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PhotoBite Explores Actor/Photographers: #4 Jason Lee

- 7 years ago

Jason Lee is an actor, producer, skateboarder, comedian and all-round, sickeningly cool guy. Outside of acting, Jason Lee is a devoted skateboarder and also, an avid photographer. He began shooting in the early 2000s, and he is especially interested in instant photography. Jason issued a book of photos for Refueled, which was produced at the relatively low run of 500 copies. Needless to say, they sold out, way before they’d even started shipping

Take a read through this interview with Jason, which was conducted back in Oct 2016:

What sparked your interest in photography?

Back in the early 90s, in my skateboarding days, I played with Super 8 movie cameras because we decided to incorporate that film into our skate videos. So I used film a little back then, and some Polaroid cameras, too, but I didn’t really get into dedicated film photography until 2001 while on a movie set in Canada. For whatever reason, one day I started looking around the set, paying extra attention to the camera and the lights and started picking the brains of the camera guys. After that, I got really interested in photography and started buying film cameras. It just kind of stuck from there and now it’s been 15 years of me shooting film and not stopping.

What are some of your first experiences with Polaroid and instant photography? 

Polaroid has been a part of the way I shoot, how I like to shoot and what I like to shoot for over 10 years now. The first camera I bought was a Mamiya RZ 67 and I had a Polaroid pack for it. Those were the days before digital when you used Polaroid film to determine what a shot would look like, and then you would shoot conventional film through the camera. I started really liking the Polaroid 664, the 100 speed black and white film. I was mesmerised by it. It was just so smooth and had a charcoal-like quality to it. It was unbelievable. So first I got hooked on that film, and then I found out that Polaroid made 8×10 film and couldn’t believe it. So I started shooting 8×10 Polaroid film, and a lot of those early 8×10 Polaroids I took out on the road travelling with my big cameras ended up in the book we just sold. I still probably have about 25 boxes of 8×10 Polaroid film and plan on continuing to use it to publish more of my large format peel-apart film photos.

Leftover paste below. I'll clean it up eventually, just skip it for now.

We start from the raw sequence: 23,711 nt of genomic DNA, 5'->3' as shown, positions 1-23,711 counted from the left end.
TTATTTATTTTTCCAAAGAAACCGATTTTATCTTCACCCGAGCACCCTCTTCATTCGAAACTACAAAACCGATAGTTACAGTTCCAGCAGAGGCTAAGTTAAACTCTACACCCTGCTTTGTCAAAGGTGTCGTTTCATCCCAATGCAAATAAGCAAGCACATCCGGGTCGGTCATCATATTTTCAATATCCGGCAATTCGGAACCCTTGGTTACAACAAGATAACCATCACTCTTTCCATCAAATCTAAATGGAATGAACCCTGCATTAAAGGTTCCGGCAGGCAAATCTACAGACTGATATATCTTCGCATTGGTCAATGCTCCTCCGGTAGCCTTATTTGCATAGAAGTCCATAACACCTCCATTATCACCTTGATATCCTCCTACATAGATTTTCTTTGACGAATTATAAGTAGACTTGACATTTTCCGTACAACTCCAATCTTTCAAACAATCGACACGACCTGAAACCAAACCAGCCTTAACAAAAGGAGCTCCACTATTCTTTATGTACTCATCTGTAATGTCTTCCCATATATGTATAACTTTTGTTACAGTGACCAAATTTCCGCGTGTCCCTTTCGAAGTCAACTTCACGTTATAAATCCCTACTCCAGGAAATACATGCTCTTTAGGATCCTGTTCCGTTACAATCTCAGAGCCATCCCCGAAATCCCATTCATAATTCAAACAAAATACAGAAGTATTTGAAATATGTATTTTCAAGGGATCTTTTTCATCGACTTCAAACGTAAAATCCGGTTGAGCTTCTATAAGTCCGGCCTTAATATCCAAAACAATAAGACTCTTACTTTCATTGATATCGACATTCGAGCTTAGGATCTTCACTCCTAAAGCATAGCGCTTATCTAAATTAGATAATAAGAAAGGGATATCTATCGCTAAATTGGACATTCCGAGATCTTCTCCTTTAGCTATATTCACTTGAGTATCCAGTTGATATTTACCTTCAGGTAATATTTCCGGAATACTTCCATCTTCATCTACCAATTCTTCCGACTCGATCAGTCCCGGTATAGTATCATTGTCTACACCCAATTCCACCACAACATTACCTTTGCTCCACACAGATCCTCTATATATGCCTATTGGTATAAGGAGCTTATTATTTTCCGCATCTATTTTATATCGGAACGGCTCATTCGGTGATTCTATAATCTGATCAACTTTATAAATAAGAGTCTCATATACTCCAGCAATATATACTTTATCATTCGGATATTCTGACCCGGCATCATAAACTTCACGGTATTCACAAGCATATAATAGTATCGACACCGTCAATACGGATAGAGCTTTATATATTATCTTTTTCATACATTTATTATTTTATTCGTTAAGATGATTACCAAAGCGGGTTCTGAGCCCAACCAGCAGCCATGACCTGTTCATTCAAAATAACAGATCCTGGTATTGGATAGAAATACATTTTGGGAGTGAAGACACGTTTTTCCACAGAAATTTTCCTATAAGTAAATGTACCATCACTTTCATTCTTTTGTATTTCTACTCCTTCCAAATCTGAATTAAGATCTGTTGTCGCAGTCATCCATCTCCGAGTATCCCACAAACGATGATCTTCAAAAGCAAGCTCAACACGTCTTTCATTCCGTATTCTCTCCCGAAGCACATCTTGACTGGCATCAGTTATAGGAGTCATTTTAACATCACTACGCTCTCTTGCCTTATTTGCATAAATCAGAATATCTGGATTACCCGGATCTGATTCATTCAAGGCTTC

What’s your favourite Polaroid camera/film?

Polaroid 804. And I shoot a lot of expired Polaroid 690 film, too, the pack film, and it’s got a very cool look to it. I use a Polaroid Land Camera 250 for the smaller films.

Can you describe your shooting process and aesthetic? 

I’m most content and inspired when I’m just out there shooting. I do a lot of road trips. I like to document the backroads, but at the same time, I like going into the city. I’ll go from 4×5 or 8×10 rural Polaroid photography, and then I’ll walk around a city with my Polaroid Land camera 250 shooting pack film.  I like to shoot what’s there and be in it; just documenting life as I see it. Sometimes it’s more steady and focused on something like an object or location, and sometimes I like to be in the mix and shoot people.

I prefer to never stage anything unless I’m shooting the occasional portrait. I like the American road trip experience most of all. I like Americana, finding interesting landscapes and landmarks. Being out there and documenting what I see. I tend to like the sort of ‘out-on-the-road’ look and feel.